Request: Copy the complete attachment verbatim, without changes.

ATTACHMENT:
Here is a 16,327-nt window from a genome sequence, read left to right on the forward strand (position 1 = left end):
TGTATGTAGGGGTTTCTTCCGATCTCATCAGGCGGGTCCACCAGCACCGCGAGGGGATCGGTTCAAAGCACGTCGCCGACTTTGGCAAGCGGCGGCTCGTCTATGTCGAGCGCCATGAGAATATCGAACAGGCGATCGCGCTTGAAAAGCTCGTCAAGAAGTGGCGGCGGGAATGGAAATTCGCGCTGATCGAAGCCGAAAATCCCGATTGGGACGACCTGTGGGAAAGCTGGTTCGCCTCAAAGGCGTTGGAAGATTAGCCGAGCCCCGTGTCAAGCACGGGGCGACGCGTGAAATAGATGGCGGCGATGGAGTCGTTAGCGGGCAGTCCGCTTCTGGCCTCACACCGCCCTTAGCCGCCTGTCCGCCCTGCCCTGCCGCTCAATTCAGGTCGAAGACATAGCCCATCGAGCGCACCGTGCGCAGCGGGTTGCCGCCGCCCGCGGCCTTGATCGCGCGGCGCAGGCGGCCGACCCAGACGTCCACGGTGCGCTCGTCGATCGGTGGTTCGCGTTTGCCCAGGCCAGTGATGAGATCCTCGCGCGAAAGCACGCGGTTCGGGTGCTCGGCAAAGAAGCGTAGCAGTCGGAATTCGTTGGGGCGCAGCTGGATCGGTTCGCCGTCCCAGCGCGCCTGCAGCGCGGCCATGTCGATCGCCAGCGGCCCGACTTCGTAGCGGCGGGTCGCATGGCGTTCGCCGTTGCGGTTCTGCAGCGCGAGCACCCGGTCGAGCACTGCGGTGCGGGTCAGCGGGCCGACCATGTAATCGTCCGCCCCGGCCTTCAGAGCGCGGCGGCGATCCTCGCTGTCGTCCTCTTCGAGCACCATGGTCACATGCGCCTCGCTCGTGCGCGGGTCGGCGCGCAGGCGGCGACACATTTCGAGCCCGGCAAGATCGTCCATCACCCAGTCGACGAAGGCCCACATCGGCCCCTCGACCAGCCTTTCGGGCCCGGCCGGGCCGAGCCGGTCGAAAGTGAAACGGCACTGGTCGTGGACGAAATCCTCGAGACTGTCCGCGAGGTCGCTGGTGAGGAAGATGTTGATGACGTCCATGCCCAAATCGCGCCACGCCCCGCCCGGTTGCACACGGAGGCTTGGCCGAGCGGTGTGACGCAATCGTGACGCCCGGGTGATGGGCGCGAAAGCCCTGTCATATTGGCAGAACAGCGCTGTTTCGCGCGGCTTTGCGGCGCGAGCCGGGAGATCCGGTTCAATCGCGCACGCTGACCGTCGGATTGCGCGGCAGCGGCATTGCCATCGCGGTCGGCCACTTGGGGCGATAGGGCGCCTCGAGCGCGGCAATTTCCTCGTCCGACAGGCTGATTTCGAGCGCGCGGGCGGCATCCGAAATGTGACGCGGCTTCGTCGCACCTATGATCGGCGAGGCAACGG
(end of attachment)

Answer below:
Here is a 16,327-nt window from a genome sequence, read left to right on the forward strand (position 1 = left end):
TGTATGTAGGGGTTTCTTCCGATCTCATCAGGCGGGTCCACCAGCACCGCGAGGGGATCGGTTCAAAGCACGTCGCCGACTTTGGCAAGCGGCGGCTCGTCTATGTCGAGCGCCATGAGAATATCGAACAGGCGATCGCGCTTGAAAAGCTCGTCAAGAAGTGGCGGCGGGAATGGAAATTCGCGCTGATCGAAGCCGAAAATCCCGATTGGGACGACCTGTGGGAAAGCTGGTTCGCCTCAAAGGCGTTGGAAGATTAGCCGAGCCCCGTGTCAAGCACGGGGCGACGCGTGAAATAGATGGCGGCGATGGAGTCGTTAGCGGGCAGTCCGCTTCTGGCCTCACACCGCCCTTAGCCGCCTGTCCGCCCTGCCCTGCCGCTCAATTCAGGTCGAAGACATAGCCCATCGAGCGCACCGTGCGCAGCGGGTTGCCGCCGCCCGCGGCCTTGATCGCGCGGCGCAGGCGGCCGACCCAGACGTCCACGGTGCGCTCGTCGATCGGTGGTTCGCGTTTGCCCAGGCCAGTGATGAGATCCTCGCGCGAAAGCACGCGGTTCGGGTGCTCGGCAAAGAAGCGTAGCAGTCGGAATTCGTTGGGGCGCAGCTGGATCGGTTCGCCGTCCCAGCGCGCCTGCAGCGCGGCCATGTCGATCGCCAGCGGCCCGACTTCGTAGCGGCGGGTCGCATGGCGTTCGCCGTTGCGGTTCTGCAGCGCGAGCACCCGGTCGAGCACTGCGGTGCGGGTCAGCGGGCCGACCATGTAATCGTCCGCCCCGGCCTTCAGAGCGCGGCGGCGATCCTCGCTGTCGTCCTCTTCGAGCACCATGGTCACATGCGCCTCGCTCGTGCGCGGGTCGGCGCGCAGGCGGCGACACATTTCGAGCCCGGCAAGATCGTCCATCACCCAGTCGACGAAGGCCCACATCGGCCCCTCGACCAGCCTTTCGGGCCCGGCCGGGCCGAGCCGGTCGAAAGTGAAACGGCACTGGTCGTGGACGAAATCCTCGAGACTGTCCGCGAGGTCGCTGGTGAGGAAGATGTTGATGACGTCCATGCCCAAATCGCGCCACGCCCCGCCCGGTTGCACACGGAGGCTTGGCCGAGCGGTGTGACGCAATCGTGACGCCCGGGTGATGGGCGCGAAAGCCCTGTCATATTGGCAGAACAGCGCTGTTTCGCGCGGCTTTGCGGCGCGAGCCGGGAGATCCGGTTCAATCGCGCACGCTGACCGTCGGATTGCGCGGCAGCGGCATTGCCATCGCGGTCGGCCACTTGGGGCGATAGGGCGCCTCGAGCGCGGCAATTTCCTCGTCCGACAGGCTGATTTCGAGCGCGCGGGCGGCATCCGAAATGTGACGCGGCTTCGTCGCACCTATGATCGGCGAGGCAACGG